From Law to Letterpress

A Continuing Studies course inspires Violet O’Brien to trade her legal career for creative entrepreneurship

by Adrienne Samuels Gibbs

Violet O' Brien visiting a letterpress studio in Nashville that was established in 1879
Violet O' Brien visiting a letterpress studio in Nashville that was established in 1879.

Attorney Violet O’Brien used to spend her days negotiating deals for big aviation clients. Now? She’s running a successful business designing and selling greeting cards and stationery for nearly 100 stores, including the national retail chain Paper Source, and independent stores in Canada and Japan.

O’Brien’s business, Violet Press, which also operates on Etsy, is a bit of a departure for the attorney-turned-SAIC Continuing Studies student. In fact, if not for an Introduction to Drawing class she took at SAIC, O’Brien might not have returned to her love of drawing which, in turn, led her to letterpress. And letterpress quite literally changed her life.

Using vintage equipment is one of the perks of her new life. O’Brien, who moved from Chicago to Colorado once her new business took off two years ago, gets excited about the process of translating her drawings to polymer plates and printing them.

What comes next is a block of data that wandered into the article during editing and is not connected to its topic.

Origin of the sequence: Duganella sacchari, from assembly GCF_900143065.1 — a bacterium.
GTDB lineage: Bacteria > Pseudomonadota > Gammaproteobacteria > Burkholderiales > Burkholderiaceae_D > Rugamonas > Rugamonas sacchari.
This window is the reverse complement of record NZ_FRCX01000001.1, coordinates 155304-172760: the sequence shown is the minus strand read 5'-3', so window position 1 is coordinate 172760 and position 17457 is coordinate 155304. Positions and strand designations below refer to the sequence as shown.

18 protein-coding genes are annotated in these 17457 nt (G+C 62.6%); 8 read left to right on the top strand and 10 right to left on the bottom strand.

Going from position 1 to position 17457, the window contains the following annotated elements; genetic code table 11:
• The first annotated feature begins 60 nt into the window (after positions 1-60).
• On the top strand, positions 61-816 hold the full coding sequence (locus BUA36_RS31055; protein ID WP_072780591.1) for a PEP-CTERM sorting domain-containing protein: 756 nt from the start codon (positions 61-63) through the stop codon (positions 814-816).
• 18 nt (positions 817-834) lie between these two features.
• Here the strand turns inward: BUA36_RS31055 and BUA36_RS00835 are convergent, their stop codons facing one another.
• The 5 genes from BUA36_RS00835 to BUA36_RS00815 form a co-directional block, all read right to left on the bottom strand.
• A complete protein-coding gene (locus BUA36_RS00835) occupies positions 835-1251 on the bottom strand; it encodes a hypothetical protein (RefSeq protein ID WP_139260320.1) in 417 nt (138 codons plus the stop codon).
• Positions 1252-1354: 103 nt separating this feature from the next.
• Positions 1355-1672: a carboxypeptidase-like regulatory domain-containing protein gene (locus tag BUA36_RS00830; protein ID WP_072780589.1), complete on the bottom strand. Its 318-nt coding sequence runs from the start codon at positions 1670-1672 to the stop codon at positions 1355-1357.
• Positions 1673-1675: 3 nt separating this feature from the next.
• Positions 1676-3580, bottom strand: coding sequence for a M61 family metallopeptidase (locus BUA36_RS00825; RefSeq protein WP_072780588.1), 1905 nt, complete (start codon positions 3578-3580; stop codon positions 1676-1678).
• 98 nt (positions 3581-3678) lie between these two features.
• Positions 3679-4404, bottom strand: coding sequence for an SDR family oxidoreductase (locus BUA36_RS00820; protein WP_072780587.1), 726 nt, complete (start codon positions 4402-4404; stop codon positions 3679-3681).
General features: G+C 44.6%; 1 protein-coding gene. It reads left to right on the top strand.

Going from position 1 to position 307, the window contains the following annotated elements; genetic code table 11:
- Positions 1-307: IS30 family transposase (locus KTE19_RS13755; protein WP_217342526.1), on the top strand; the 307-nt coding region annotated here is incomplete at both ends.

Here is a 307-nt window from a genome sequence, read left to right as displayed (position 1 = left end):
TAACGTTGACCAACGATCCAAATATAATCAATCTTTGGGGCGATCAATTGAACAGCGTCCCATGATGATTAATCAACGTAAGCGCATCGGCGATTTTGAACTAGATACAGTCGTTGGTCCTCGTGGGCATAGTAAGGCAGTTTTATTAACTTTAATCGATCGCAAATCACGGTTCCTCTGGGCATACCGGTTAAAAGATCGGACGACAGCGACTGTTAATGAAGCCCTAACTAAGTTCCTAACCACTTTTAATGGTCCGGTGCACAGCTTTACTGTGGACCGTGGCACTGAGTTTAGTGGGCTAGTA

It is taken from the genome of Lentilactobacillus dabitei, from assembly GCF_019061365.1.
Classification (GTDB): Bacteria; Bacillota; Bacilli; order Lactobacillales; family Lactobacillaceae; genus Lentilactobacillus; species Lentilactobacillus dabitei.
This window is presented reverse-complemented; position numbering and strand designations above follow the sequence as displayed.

Violet Press greeting cards
Violet Press greeting cards

“It kind of spiraled out of control,” she says. O’Brien’s drawing class at SAIC with teacher Michael Barlow reminded the then-overworked attorney of her creative side. She had always drawn in high school and college but left it by the wayside to pursue other interests, such as negotiating commercial finance deals. As she coaxed her drawing muscles back to life, she spent Tuesday nights in downtown Chicago, pushing her talent and making new friends in a decidedly less stressful environment than a bank legal department. Some days have been rough, but the investment is paying off, she says.

She started making stationery as a hobby and selling it at street fairs and online. But requests for wedding invites began pouring in. She needed a bigger space and moved into a popular artists’ loft in Chicago’s Pilsen neighborhood—a place sturdy enough to hold a nearly one-ton printing press—and continued her work.

“I kept working as an attorney during the day and printing at night, which led to very little sleep,” says O’Brien, chuckling. “I came to a point where I thought ‘one of these has to go,’ and I decided I’m going for the one I really love.”

Printing press with blank cards
Printing press with blank cards

A Continuing Studies course helped set Violet OʹBrien on the path to a satisfying career. See our current offerings for youths, high school students, and adults at